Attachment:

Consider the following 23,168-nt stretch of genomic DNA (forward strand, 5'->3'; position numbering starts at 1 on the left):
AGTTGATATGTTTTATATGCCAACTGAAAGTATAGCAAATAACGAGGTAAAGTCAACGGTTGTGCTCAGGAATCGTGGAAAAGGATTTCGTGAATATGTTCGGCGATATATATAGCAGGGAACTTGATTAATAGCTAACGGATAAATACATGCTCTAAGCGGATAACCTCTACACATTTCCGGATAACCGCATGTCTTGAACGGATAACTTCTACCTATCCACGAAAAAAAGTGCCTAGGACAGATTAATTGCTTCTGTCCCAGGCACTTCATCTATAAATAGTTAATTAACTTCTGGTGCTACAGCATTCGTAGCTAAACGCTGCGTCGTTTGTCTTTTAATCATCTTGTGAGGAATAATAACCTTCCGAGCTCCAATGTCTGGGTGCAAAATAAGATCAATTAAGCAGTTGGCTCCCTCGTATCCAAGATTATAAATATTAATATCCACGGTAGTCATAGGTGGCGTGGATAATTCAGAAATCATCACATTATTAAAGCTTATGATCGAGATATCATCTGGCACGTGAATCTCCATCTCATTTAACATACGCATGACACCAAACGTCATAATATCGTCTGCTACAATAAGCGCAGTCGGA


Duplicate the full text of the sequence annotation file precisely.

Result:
Consider the following 23,168-nt stretch of genomic DNA (forward strand, 5'->3'; position numbering starts at 1 on the left):
AGTTGATATGTTTTATATGCCAACTGAAAGTATAGCAAATAACGAGGTAAAGTCAACGGTTGTGCTCAGGAATCGTGGAAAAGGATTTCGTGAATATGTTCGGCGATATATATAGCAGGGAACTTGATTAATAGCTAACGGATAAATACATGCTCTAAGCGGATAACCTCTACACATTTCCGGATAACCGCATGTCTTGAACGGATAACTTCTACCTATCCACGAAAAAAAGTGCCTAGGACAGATTAATTGCTTCTGTCCCAGGCACTTCATCTATAAATAGTTAATTAACTTCTGGTGCTACAGCATTCGTAGCTAAACGCTGCGTCGTTTGTCTTTTAATCATCTTGTGAGGAATAATAACCTTCCGAGCTCCAATGTCTGGGTGCAAAATAAGATCAATTAAGCAGTTGGCTCCCTCGTATCCAAGATTATAAATATTAATATCCACGGTAGTCATAGGTGGCGTGGATAATTCAGAAATCATCACATTATTAAAGCTTATGATCGAGATATCATCTGGCACGTGAATCTCCATCTCATTTAACATACGCATGACACCAAACGTCATAATATCGTCTGCTACAATAAGCGCAGTCGGA